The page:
What's a Google? Should you be wary of Inktomi? Here's a look at the origins and meanings of the major search engines' names.
Search engine names fall broadly into three categories. Some, like AlltheWeb and the former Infoseek, are functional names. Others, like Teoma, use words from non-English languages. In the third category are the services with colorful or goofy names.
AlltheWeb took its name from the original mission of its creator, FAST Search and Transfer of Norway -- to provide the most comprehensive index of the world wide web.
AltaVista is Spanish for "high view." The search engine was originally launched in 1995 as a subdomain of Digital Equipment's web site, as www.altavista.digital.com. As AltaVista's popularity soared, most people trying to find it instead landed at the web site of Alta Vista Technology, Incorporated (ATI), which had launched the altavista.com domain in 1994.
After unsuccessfully negotiating with ATI for the rights to the domain name, Digital sued ATI in 1996. In 1998, Digital's new owner Compaq finally dropped the suit and paid $3.3 million to ATI for the altavista.com domain name.
Ask Jeeves The idea behind Jeeves was not to create yet another search engine or directory, but to offer a question-answering service -- a virtual online concierge. Accordingly, the service was named after P.G. Wodehouse's butler character "Jeeves."
Unfortunately, the company neglected to ask Jeeves' creator for permission to use the likeness of the character. A.P. Watt, the literary agent responsible for Wodehouse's estate, had threatened legal action against Ask Jeeves. A settlement was reached in early 2000, though neither side disclosed details.
Google is a variation of "googol," the mathematical term for a 1 followed by 100 zeros. As Google itself notes, there isn't a googol of anything in the universe. Fortunately for Google's public relations team, the name Google replaced the search engine's earlier moniker, "BackRub."
HotBot is a play on the underlying crawler technology used by major search engines to discover web pages. The earliest crawlers were known as "web robots" or bots, because they were autonomous, automated programs that found their way around the web on their own. HotBot was created by Wired, and the name seemed an appropriate match for the company's hip image.
Inktomi is derived from a Lakota Indian legend about a trickster spider character, known for his ability to defeat larger adversaries through wit and cunning. Another play on crawler technology (crawlers are often called "spiders").
LookSmart is a double entendre, referring both to its selective, editorially compiled directory, and as a complement to users who are savvy enough to "look smart."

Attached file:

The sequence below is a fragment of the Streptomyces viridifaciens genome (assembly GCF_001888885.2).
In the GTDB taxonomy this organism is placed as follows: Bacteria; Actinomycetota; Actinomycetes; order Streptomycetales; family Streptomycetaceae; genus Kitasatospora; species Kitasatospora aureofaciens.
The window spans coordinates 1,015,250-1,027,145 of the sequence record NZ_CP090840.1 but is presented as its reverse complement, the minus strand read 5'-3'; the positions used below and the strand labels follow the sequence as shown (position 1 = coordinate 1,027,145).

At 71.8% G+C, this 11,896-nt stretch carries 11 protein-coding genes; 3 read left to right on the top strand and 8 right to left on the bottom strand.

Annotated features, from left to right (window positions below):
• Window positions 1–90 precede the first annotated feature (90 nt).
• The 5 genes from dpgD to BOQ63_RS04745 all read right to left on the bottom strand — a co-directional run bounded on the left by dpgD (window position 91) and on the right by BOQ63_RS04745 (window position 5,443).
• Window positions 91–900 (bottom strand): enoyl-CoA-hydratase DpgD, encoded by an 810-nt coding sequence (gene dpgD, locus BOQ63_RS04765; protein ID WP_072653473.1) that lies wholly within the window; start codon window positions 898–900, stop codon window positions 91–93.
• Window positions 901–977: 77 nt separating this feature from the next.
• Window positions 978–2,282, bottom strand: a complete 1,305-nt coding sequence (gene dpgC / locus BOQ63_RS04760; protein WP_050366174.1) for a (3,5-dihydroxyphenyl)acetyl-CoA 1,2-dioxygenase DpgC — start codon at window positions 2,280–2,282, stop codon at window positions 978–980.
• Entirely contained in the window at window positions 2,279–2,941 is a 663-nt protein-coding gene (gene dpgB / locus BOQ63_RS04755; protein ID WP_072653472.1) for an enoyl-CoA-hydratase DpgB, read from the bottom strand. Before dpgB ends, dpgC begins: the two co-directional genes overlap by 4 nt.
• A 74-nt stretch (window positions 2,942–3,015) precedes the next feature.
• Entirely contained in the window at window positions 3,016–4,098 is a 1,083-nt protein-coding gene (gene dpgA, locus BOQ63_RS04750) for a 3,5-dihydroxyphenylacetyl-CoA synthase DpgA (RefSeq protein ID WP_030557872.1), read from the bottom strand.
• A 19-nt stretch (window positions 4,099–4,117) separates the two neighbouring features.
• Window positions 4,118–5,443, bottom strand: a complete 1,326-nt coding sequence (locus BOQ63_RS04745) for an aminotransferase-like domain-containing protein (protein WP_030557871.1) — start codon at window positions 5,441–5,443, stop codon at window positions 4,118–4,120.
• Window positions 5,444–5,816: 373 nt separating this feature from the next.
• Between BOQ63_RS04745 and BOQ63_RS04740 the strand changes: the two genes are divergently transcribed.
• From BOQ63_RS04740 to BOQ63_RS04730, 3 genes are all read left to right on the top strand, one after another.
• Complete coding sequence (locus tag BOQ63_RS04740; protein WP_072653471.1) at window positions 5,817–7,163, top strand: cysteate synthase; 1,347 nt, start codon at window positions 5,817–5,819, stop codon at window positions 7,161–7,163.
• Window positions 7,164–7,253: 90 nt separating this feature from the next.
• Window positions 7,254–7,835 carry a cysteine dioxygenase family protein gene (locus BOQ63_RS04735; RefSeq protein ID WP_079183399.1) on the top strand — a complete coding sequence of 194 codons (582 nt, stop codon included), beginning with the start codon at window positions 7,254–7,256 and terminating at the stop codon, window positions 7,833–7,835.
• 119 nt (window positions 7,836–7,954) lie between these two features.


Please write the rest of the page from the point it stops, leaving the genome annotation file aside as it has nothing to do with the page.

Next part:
Lycos is named for Lycosidae, the Latin name for the wolf spider family. Unlike other spiders that sit passively in their web, wolf spiders are hunters, actively stalking their prey.
Ironically, as Lycos became more "commercialized" in the late 1990s, work on its spider languished, and in December 1999 the search engine began supplementing its index with one provided by FAST. In the autumn of 2001, Lycos abandoned its own spider and began serving results exclusively from FAST, all the while keeping its original name.
While the Open Directory Project is about as bland as you can get, its original name was much more colorful. Initially called NewHoo (or GnuHoo, a tip of the hat toward the open source movement that inspired the directory), it was renamed after the directory was purchased by Netscape, bowing to pressure from Yahoo. Yahoo's attorneys, it seemed, felt the original name was a bit too similar to its own.
These days, the Open Directory is most commonly referred to by its initials, ODP.
Overture changed its name from GoTo on October 8, 2001. "Overture is an introduction, and we feel that's what we do as a company," said GoTo's chief operating officer Jaynie Studenmund at the time. "We also felt it was a sophisticated enough name, in case our products expand," a telling hint of the acquisitions of AlltheWeb and AltaVista in 2003.
GoTo had even earlier origins. Its initial search engine was the World Wide Web Worm, one of the very first web search engines created by University of Colorado professor Oliver McBryan. McBryan sold the technology to Idealab, then parent of GoTo.com in December 1999.
Teoma means "expert" in Gaelic, a reference both to the search engine's ability to analyze the web in terms of local communities, and to the portion of its search results called "Resources: Link collections from experts and enthusiasts."
Yahoo started out as "Jerry's Guide to the World Wide Web," named after co-founder Jerry Yang. The name Yahoo is an acronym for "Yet Another Hierarchical Officious Oracle," but Yang and co-founder David Filo apparently looked up the word in the dictionary, and insist they selected the name because they liked the general definition of a yahoo: "rude, unsophisticated, uncouth." Today, both Yang and Filo maintain the title of "Chief Yahoo."
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